Skip to main content
Browse the 1966 Encyclopaedia of New Zealand
Graphic: An Encyclopaedia of New Zealand 1966.


This information was published in 1966 in An Encyclopaedia of New Zealand, edited by A. H. McLintock. It has not been corrected and will not be updated.

Up-to-date information can be found elsewhere in Te Ara.


ONSLOW, Sir William Hillier, Bt., Fourth Earl, P.C., G.C.M.G.


Thirteenth Governor of New Zealand.

A new biography of Onslow, William Hillier appears in the Dictionary of New Zealand Biography on this site.

Lord Onslow was born at Bletsoe, Bedfordshire, the only son of George Augustus Onslow (1813–55), nephew of the Third Earl, and of Mary Harriet Ann, eldest daughter of Lieutenant-General William Loftus of Kilbride, County Wicklow. He was educated at Eton, and Exeter College, Oxford, succeeding his great-uncle as Fourth Earl in 1874. On 3 February 1885 he married Hon. Florence Coulston, eldest daughter of Alan Legge, Third Lord Gardner. He served, successively, as Lord-in-Waiting to Queen Victoria, Under-Secretary of State for Colonies, Vice-President of the Colonial Conference (1887), and Parliamentary Secretary to the Board of Trade.

Onslow was appointed to succeed Sir William Jervois as Governor of New Zealand on 24 November 1888, and assumed his duties on 2 May 1889. On the defeat of the Atkinson Ministry in 1891, he appointed a number of Legislative Councillors on their advice. This was contested by the incoming Ballance Ministry, but Onslow defended the legality of his action, and the ensuing constitutional difficulty added considerable interest to his term of office. He resigned the Governorship in February 1892, and returned to England where he served as Under-Secretary of State for India (1895–1900), for Colonies (1900–03), and President of the Board of Agriculture, with Cabinet rank (1903–05). He was Chairman of Committees and Deputy Speaker of the House of Lords (1906–11) and died at his son's house in Hampstead on 23 October 1911.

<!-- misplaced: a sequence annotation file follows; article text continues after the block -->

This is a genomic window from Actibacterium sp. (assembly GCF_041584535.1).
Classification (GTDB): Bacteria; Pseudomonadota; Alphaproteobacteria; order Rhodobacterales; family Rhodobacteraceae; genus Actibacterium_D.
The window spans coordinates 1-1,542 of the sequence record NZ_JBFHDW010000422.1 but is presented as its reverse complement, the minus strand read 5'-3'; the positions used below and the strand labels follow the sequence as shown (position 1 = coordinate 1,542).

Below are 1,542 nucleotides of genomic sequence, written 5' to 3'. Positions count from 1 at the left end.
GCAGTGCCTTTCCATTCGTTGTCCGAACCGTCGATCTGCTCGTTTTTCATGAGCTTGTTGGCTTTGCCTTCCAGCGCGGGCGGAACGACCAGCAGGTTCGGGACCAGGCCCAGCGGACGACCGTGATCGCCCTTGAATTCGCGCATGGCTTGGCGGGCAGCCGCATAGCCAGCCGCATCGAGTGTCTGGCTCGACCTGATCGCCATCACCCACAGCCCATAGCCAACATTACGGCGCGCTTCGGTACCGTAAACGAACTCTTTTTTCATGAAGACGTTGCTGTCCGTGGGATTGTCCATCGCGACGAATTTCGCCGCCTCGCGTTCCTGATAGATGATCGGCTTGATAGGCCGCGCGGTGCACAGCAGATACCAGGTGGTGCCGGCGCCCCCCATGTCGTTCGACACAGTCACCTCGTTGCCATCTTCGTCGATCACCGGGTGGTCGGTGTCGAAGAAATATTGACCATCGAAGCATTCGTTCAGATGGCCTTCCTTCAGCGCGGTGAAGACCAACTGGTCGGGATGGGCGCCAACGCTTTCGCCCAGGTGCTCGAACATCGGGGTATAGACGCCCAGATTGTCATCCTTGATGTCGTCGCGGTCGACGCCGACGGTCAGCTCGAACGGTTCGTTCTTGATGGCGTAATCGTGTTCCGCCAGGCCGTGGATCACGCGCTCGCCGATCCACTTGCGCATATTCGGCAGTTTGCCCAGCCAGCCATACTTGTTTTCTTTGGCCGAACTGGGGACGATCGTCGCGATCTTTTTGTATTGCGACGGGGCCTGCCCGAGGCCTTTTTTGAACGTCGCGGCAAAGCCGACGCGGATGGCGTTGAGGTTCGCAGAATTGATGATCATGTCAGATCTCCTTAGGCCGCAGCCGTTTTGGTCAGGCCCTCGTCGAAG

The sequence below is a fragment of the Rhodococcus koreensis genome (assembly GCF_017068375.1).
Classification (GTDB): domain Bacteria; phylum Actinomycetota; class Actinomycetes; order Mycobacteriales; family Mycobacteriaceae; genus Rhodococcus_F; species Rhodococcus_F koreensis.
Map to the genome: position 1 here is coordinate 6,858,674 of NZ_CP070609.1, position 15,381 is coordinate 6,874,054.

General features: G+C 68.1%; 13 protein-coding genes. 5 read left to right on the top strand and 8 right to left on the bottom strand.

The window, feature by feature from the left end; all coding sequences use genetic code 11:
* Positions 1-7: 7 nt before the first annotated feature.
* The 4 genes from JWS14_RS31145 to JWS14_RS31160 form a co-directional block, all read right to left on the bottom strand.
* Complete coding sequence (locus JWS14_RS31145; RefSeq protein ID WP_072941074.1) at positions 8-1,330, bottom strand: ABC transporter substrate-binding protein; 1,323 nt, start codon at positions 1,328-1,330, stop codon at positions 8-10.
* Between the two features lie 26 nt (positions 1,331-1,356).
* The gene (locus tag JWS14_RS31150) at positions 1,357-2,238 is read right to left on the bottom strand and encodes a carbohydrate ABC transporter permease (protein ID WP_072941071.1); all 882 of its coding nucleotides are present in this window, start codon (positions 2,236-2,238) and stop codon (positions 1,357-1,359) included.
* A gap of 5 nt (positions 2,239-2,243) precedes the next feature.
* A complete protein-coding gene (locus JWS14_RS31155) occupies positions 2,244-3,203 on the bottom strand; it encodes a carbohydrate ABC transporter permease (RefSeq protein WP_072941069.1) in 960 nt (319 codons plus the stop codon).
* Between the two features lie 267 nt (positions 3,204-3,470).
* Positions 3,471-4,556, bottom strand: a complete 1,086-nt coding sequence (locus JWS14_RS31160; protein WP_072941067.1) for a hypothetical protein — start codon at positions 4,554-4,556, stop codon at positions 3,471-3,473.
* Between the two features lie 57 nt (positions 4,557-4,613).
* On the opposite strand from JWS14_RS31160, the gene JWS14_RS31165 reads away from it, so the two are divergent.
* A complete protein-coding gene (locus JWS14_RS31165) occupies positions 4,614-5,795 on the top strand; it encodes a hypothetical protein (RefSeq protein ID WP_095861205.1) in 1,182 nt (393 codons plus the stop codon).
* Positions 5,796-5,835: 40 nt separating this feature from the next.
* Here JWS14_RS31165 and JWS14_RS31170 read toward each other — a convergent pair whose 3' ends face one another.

In spite of constitutional differences, Lord Onslow maintained excellent relations with his Ministers, and his interest and influence remained ever at the service of New Zealand Ministers visiting London.

by Bernard John Foster, M.A., Research Officer, Department of Internal Affairs, Wellington.

  • Seddon Papers (MSS), National Archives.


Bernard John Foster, M.A., Research Officer, Department of Internal Affairs, Wellington.